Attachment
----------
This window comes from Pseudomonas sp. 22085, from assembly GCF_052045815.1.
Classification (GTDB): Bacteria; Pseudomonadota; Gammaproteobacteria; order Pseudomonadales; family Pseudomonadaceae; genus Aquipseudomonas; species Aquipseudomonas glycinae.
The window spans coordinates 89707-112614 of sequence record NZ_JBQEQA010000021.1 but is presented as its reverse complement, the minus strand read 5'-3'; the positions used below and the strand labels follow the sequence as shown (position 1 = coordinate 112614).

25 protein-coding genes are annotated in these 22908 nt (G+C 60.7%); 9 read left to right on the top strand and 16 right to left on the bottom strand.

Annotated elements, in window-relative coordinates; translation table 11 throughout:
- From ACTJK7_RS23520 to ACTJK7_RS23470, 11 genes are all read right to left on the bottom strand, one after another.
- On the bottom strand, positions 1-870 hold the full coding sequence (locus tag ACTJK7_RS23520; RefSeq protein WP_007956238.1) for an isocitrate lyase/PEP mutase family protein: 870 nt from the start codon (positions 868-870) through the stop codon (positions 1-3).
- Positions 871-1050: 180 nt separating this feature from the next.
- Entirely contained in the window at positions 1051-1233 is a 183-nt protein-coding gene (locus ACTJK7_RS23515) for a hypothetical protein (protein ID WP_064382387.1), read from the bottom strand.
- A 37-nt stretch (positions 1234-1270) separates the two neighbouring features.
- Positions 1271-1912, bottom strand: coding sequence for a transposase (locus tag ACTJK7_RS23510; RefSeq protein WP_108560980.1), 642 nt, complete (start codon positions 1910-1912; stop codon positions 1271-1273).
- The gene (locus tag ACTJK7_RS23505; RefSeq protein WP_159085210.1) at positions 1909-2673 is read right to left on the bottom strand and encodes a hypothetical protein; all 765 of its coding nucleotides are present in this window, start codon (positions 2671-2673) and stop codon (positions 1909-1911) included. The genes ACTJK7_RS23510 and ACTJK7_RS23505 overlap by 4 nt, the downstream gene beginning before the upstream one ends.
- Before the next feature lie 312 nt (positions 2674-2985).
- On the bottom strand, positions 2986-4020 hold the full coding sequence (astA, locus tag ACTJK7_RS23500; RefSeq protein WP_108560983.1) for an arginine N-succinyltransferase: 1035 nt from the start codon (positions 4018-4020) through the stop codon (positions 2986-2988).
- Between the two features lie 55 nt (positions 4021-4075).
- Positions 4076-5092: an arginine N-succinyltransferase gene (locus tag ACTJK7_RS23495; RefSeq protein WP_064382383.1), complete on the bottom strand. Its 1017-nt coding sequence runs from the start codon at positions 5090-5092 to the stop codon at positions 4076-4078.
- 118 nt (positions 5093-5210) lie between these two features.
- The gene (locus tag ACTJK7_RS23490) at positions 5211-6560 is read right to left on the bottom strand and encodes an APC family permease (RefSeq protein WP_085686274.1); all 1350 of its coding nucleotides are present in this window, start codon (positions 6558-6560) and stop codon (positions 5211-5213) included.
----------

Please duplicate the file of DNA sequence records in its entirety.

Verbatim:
This window comes from Pseudomonas sp. 22085, from assembly GCF_052045815.1.
Classification (GTDB): Bacteria; Pseudomonadota; Gammaproteobacteria; order Pseudomonadales; family Pseudomonadaceae; genus Aquipseudomonas; species Aquipseudomonas glycinae.
The window spans coordinates 89707-112614 of sequence record NZ_JBQEQA010000021.1 but is presented as its reverse complement, the minus strand read 5'-3'; the positions used below and the strand labels follow the sequence as shown (position 1 = coordinate 112614).

25 protein-coding genes are annotated in these 22908 nt (G+C 60.7%); 9 read left to right on the top strand and 16 right to left on the bottom strand.

Annotated elements, in window-relative coordinates; translation table 11 throughout:
- From ACTJK7_RS23520 to ACTJK7_RS23470, 11 genes are all read right to left on the bottom strand, one after another.
- On the bottom strand, positions 1-870 hold the full coding sequence (locus tag ACTJK7_RS23520; RefSeq protein WP_007956238.1) for an isocitrate lyase/PEP mutase family protein: 870 nt from the start codon (positions 868-870) through the stop codon (positions 1-3).
- Positions 871-1050: 180 nt separating this feature from the next.
- Entirely contained in the window at positions 1051-1233 is a 183-nt protein-coding gene (locus ACTJK7_RS23515) for a hypothetical protein (protein ID WP_064382387.1), read from the bottom strand.
- A 37-nt stretch (positions 1234-1270) separates the two neighbouring features.
- Positions 1271-1912, bottom strand: coding sequence for a transposase (locus tag ACTJK7_RS23510; RefSeq protein WP_108560980.1), 642 nt, complete (start codon positions 1910-1912; stop codon positions 1271-1273).
- The gene (locus tag ACTJK7_RS23505; RefSeq protein WP_159085210.1) at positions 1909-2673 is read right to left on the bottom strand and encodes a hypothetical protein; all 765 of its coding nucleotides are present in this window, start codon (positions 2671-2673) and stop codon (positions 1909-1911) included. The genes ACTJK7_RS23510 and ACTJK7_RS23505 overlap by 4 nt, the downstream gene beginning before the upstream one ends.
- Before the next feature lie 312 nt (positions 2674-2985).
- On the bottom strand, positions 2986-4020 hold the full coding sequence (astA, locus tag ACTJK7_RS23500; RefSeq protein WP_108560983.1) for an arginine N-succinyltransferase: 1035 nt from the start codon (positions 4018-4020) through the stop codon (positions 2986-2988).
- Between the two features lie 55 nt (positions 4021-4075).
- Positions 4076-5092: an arginine N-succinyltransferase gene (locus tag ACTJK7_RS23495; RefSeq protein WP_064382383.1), complete on the bottom strand. Its 1017-nt coding sequence runs from the start codon at positions 5090-5092 to the stop codon at positions 4076-4078.
- 118 nt (positions 5093-5210) lie between these two features.
- The gene (locus tag ACTJK7_RS23490) at positions 5211-6560 is read right to left on the bottom strand and encodes an APC family permease (RefSeq protein WP_085686274.1); all 1350 of its coding nucleotides are present in this window, start codon (positions 6558-6560) and stop codon (positions 5211-5213) included.